TTRPG Proofreading and Editing

Hi - I'm Neil,

I edit and proofread roleplaying games for publishers, independent authors and designers. I've been playing and running tabletop roleplaying games for the last 35 years, and I've been involved  in the industry since I founded Paladin Roleplaying in 2017.

I've always been of a bit of a word-nerd: it bugs me when I see out of place apostrophes, typos and bad layout in games, and I want to help you make sure your game looks professional and doesn't contain unnecessary mistakes that could have been prevented.

"At the end of a protracted writing and design process, you're understandably pretty excited to release your book into the world. It's finally time to collect on all the the adoring praise and international success that you deserve! However, experience has taught me that if you're too hasty, you'll instead be met by a helpful (but less exciting) buzz of corrections and confusion as your readers pick apart every spelling error, grammar blunder or unexplained term in your work.
My advice to you is simple: get Neil to find these embarrassing mistakes for you! He is rigorous, considered and gentle, and he'll make you look like the flawless genius you always knew you were."


Jack Harrison, Mousehole Press (Artefact, Orbital, Bucket of Bolts)

What’s the difference between proofreading and copy editing?

The simple explanation is that copy editing happens before layout has been done, and proofreading happens after layout has been done. If you’re looking for someone to ‘proofread’ your game, but you’re not at layout stage yet, then you actually need copyediting!

Included with both copy editing and proofreading

  • Correcting grammar, punctuation and spelling
  • Ensuring that your meaning is clear
  • Applying the house style (if any)
  • Ensuring consistency in spelling, capitalisation, formatting, number style and hyphenation
  • Checking text is internally consistent for sense
  • Checking for incorrect word usage
  • Deleting redundancies and repetition

As well as looking for typos, grammar and punctuation mistakes, it's important that your document is consistent. For instance, 'dwarfs' and 'dwarves' are both acceptable spellings, but you should choose one and stick with it. Likewise, words like 'recognise' are perfectly fine with either -ize or -ise endings, but it's not good to mix-and-match them within the same text. It's the same thing when there are various acceptable ways to use punctuation.

In the mechanics section of your game, it's especially important that your meaning is clear. Things that seem obvious to you might not be to your reader; if they find your rules unclear or confusing it can cause a lot of problems – in the worst case they give up and your game never even makes it to the table.

I will also check the more technical aspects of the text, looking for lists of seven skills that actually contain eight, stat blocks missing one of the stats and so on.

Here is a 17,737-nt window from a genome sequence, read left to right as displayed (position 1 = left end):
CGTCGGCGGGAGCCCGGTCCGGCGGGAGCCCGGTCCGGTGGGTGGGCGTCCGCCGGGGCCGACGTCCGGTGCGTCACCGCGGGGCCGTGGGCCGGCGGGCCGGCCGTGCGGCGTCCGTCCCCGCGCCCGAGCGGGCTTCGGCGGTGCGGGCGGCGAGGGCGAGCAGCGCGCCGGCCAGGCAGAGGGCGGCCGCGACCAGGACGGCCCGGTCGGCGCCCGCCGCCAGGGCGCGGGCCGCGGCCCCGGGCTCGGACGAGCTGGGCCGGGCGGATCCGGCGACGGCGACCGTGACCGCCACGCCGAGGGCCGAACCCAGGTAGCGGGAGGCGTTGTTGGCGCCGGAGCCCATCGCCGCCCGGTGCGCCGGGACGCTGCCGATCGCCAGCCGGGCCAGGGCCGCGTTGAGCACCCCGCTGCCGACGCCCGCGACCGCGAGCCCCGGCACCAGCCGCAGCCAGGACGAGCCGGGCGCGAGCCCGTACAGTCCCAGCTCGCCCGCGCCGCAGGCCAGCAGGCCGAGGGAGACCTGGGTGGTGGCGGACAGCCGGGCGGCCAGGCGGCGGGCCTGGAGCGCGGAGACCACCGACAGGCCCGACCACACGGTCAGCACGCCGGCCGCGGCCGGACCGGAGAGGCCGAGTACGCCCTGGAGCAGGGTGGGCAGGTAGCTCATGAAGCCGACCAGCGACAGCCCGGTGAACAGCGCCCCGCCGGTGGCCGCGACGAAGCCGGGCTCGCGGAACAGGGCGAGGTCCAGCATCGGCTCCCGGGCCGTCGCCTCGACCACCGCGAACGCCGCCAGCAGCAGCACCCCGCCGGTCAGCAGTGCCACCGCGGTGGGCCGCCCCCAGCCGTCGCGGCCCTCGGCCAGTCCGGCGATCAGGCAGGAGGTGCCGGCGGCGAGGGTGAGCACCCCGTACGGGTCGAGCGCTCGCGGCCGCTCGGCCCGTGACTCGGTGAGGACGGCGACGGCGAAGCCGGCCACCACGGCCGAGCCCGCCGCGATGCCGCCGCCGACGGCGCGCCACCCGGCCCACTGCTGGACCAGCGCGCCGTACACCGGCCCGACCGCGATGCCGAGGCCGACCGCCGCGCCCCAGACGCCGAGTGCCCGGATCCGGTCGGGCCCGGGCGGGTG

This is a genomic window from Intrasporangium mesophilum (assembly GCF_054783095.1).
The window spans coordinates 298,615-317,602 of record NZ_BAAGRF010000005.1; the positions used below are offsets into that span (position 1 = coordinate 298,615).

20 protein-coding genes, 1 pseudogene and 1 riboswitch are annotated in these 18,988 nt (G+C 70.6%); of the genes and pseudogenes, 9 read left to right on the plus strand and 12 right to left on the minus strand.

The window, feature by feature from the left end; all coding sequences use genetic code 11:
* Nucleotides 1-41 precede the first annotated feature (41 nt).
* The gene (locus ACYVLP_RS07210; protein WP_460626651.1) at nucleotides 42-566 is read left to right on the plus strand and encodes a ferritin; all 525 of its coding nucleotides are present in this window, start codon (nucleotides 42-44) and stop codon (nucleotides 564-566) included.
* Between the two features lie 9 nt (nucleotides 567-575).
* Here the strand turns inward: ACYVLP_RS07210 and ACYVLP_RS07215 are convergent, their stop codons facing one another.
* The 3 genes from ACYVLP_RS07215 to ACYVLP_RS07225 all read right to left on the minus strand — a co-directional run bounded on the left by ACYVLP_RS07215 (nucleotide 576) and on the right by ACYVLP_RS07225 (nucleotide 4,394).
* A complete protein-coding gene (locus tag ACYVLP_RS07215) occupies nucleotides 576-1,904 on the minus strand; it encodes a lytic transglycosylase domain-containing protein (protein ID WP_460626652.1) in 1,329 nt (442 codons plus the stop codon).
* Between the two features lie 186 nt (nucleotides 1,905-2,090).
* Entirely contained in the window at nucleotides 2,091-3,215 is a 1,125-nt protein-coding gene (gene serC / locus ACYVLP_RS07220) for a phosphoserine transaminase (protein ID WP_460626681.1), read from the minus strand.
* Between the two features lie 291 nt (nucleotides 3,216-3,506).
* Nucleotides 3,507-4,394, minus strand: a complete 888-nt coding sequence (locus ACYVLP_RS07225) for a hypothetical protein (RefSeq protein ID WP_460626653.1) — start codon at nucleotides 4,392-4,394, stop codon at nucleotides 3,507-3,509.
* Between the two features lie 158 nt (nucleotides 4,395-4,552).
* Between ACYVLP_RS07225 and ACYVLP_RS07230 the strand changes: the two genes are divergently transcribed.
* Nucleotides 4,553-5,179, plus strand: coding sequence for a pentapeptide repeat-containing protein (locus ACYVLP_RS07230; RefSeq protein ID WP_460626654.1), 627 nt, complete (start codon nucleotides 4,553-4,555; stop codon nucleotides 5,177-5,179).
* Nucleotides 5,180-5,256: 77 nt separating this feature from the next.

What is copy editing?

This stage of editing takes place before your game goes to layout. It's a word-by-word analysis of your text which provides an opportunity to tidy up your writing and identify any problems or mistakes.

Copy editing includes:

  • Everything in the 'copy editing and proofreading' list above
  • Improving sentence structure where needed
  • Rearranging sentences and paragraphs to improve pace and clarity
  • Fixing awkward phrasing to improve clarity and flow

Copyediting is NOT about changing your style. I'll keep your tone and 'voice' intact, just making suggestions to polish the text and make sure that each sentence is easy to understand, flows well and does exactly what you intended – I’ll make sure readers don’t stumble over awkward sentences or misinterpret ambiguous phrases.

What is proofreading?

Proofreading is a final look over your game before it is finalised and/or goes off for printing. The proofreading stage looks at the design and layout, and includes:

  • Everything in the 'copy editing and proofreading' list above
  • Flagging awkward page or column breaks and end-of-line word divisions
  • Cross-checking internal references (eg ‘see page 17’) and links
  • Making sure formatting is correct and consistent
  • Ensuring tables and illustrations are correctly captioned and referenced

Proofreading is not about rewriting your manuscript. It's a detailed letter-by-letter check to make sure that it is consistent, makes sense and looks professional. It's a light-touch edit and the aim is to make the smallest number of changes possible.

Before you get proofreading done, your manuscript should already have been looked at by multiple sets of eyes – ideally one of them a professional copyeditor. If you still have playtesting to do, material to write or layout to finalise, then you're not ready for proofreading yet.

Types of projects I work on

I am happy to help you with anything game related! Whether that's a big chunky trad-style RPG rulebook or a little indie zine, even a one-page game is fine (no job too small!) I'm also happy to work on non-TTRPG games, for instance board games, interactive fiction or other game or nerd culture material – feel free to get in touch if you want to run your idea past me.